You’re nervous, scared. You’re breathing is shallow and you’re beginning to sweat. Your mind is racing but you can’t seem to find an answer to your problem that makes you feel good. In fact all you see in front of you are choices that are not so good and plain bad. You start weighing the outcomes of each choice in terms of personal perception. How will I be viewed if I make this decision or that decision? How popular or unpopular will I be for making such a decision? Will my boss support me? How about my wife/husband, my friends, my parents, my kids? Your emotions reach a crescendo and you feel you’re about to collapse. What now?
Try this interesting test. It’s a simple and fast test that requires answering just one question no matter how difficult the decision is you are facing. It can serve as your decision starter.
What would I do if I didn’t have to worry about any one persons reaction or perception of me based upon the decision I make? Sure this sounds unfair but if you begin every decision thinking first about what others will think of you then you’re likely to arrive at the wrong place. Like politicians that look at polls before deciding on their personal stance on an issue, people who worry more about what others think rather than doing the right thing will ultimately experience a short life cycle as a leader.
Authentic leaders don’t worry about what others think. Not that they set out to offend, hurt, or alienate themselves from others but they instead focus on being true to themselves first. After all, that’s what makes an authentic leader so appealing to follow. You always know where they stand on an issue today and tomorrow. They don’t waiver or pander. They simply establish their position, communicate it effectively and stick to it. If they do change their position it is backed up by facts and tangible learnings that justify their change. Not at all based upon opinion polls, or pressure from stakeholders or markets.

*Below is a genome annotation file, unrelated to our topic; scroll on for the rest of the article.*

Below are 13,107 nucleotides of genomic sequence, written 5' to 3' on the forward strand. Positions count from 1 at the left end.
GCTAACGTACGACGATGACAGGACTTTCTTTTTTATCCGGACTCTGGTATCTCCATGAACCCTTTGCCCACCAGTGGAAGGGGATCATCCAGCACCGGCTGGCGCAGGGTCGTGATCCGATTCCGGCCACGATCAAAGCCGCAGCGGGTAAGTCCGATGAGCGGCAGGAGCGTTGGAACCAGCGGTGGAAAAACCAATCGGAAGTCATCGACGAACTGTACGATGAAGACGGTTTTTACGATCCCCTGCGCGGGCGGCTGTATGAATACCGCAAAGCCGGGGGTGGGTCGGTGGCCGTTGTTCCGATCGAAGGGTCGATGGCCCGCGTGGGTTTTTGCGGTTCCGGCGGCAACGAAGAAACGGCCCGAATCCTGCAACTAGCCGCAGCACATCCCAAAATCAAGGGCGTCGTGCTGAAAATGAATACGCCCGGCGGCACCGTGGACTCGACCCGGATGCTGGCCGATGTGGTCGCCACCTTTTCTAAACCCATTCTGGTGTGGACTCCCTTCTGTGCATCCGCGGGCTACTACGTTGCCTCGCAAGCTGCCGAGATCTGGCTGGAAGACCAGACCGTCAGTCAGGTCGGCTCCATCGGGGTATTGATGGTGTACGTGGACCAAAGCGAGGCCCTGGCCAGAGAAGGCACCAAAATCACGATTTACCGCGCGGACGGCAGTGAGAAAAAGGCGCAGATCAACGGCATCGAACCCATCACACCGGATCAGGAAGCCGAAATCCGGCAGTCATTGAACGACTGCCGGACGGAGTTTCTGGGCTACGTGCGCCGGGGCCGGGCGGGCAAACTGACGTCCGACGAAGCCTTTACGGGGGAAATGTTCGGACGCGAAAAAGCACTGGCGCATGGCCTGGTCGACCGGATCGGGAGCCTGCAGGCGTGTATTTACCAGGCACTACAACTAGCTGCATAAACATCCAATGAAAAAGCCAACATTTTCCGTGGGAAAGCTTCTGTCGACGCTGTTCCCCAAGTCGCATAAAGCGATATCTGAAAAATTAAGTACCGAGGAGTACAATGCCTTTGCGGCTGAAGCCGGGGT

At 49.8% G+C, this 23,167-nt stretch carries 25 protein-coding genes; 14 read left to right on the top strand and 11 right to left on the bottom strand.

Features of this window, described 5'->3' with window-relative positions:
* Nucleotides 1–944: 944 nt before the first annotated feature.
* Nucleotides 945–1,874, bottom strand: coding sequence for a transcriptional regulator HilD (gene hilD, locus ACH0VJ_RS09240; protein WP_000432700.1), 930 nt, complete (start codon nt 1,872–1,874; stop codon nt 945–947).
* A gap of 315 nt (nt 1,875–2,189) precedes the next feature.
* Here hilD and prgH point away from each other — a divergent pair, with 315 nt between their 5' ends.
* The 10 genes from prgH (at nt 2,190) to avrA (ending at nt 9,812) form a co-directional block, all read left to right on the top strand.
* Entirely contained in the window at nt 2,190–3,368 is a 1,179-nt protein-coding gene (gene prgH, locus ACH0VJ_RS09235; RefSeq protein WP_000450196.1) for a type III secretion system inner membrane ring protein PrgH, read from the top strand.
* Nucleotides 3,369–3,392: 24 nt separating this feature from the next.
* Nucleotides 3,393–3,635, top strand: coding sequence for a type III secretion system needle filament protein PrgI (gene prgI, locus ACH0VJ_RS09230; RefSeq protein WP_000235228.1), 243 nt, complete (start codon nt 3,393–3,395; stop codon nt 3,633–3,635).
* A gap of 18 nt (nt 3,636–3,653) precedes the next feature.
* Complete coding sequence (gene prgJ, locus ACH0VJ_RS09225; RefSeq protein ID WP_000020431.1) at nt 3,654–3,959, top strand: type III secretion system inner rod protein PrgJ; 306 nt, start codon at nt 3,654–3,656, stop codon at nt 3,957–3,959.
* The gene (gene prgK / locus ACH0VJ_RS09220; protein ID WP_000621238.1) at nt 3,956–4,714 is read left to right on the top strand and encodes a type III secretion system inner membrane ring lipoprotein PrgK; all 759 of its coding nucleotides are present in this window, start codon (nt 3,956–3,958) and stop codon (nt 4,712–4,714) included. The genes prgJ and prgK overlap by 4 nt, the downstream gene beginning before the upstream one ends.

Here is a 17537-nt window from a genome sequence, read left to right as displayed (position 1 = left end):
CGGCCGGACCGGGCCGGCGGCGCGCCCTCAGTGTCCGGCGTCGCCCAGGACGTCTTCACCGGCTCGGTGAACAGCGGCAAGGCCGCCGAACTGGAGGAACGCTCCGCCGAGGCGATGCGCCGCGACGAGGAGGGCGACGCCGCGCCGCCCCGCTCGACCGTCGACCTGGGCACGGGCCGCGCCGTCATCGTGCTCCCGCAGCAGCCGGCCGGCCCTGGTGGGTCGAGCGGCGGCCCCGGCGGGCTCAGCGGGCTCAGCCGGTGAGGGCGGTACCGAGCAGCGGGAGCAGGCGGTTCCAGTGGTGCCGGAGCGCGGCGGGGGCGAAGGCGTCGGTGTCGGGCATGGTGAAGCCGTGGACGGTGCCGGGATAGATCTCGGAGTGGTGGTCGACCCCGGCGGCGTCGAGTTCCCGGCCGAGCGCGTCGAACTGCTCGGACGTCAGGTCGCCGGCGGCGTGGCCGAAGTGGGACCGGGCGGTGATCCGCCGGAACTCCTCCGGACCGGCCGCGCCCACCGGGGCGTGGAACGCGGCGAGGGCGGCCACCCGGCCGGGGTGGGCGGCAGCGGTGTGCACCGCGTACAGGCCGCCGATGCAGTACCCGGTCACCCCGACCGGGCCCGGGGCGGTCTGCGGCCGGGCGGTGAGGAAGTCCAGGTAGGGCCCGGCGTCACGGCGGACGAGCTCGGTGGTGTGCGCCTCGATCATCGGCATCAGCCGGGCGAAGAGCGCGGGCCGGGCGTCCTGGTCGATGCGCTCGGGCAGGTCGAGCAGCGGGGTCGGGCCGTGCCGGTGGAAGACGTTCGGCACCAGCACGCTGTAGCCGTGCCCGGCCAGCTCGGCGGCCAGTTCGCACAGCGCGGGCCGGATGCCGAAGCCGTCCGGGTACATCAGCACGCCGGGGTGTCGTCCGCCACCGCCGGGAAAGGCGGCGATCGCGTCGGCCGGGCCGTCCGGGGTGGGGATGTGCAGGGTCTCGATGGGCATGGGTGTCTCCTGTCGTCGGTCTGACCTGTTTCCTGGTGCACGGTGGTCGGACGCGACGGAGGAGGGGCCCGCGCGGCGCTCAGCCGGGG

They have a sense of intelligent fearlessness. They are smart enough to understand where the pitfalls are but effective enough to lead through, around, or over them. They are mindful of cause and effect and focus on communicating both the why and the implications of their decisions. They are often times seen as bold, courageous, and confidence. They use their intelligence to assess the situation and select the best approach. Their intelligence coupled with their confidence in conviction allow them to lead others fearlessly toward the goal. This does not mean carelessly. The difference here is that an authentic leader through their personal intellect and confidence are able to make tough decisions without fear, while leaders whose only strength is to pander to public opinion live in constant fear of being judged. As such the leader who lives in fear is always looking to make the decision that allows them to place or shift blame elsewhere. To have cover when the sky begins to fall. Authentic leaders understand the risks and have no problems being held accountable to their decisions.
Recently Kathleen Sebelius was replaced as the Secretary of Health and Human Services (HHS). In the interviews that have followed since her removal from office she stated that they had got it (the website http://www.healthcare.gov) readiness wrong. It should have never been promised to roll out in October 2013. Yet video clip after clip shows Sebelius saying with conviction it will be ready. It is ready. It’s working. It’s right. So where was her authenticity as a leader? Where was her courage? Unfortunately like so many others in leadership positions she sacrificed her authenticity for popularity. If only people would realize that popularity is fickle. Eventually inauthentic decisions and the leaders who made them always show themselves but by that time both have been cast as failures. If only we could stay true, stay firm, stay authentic from the start.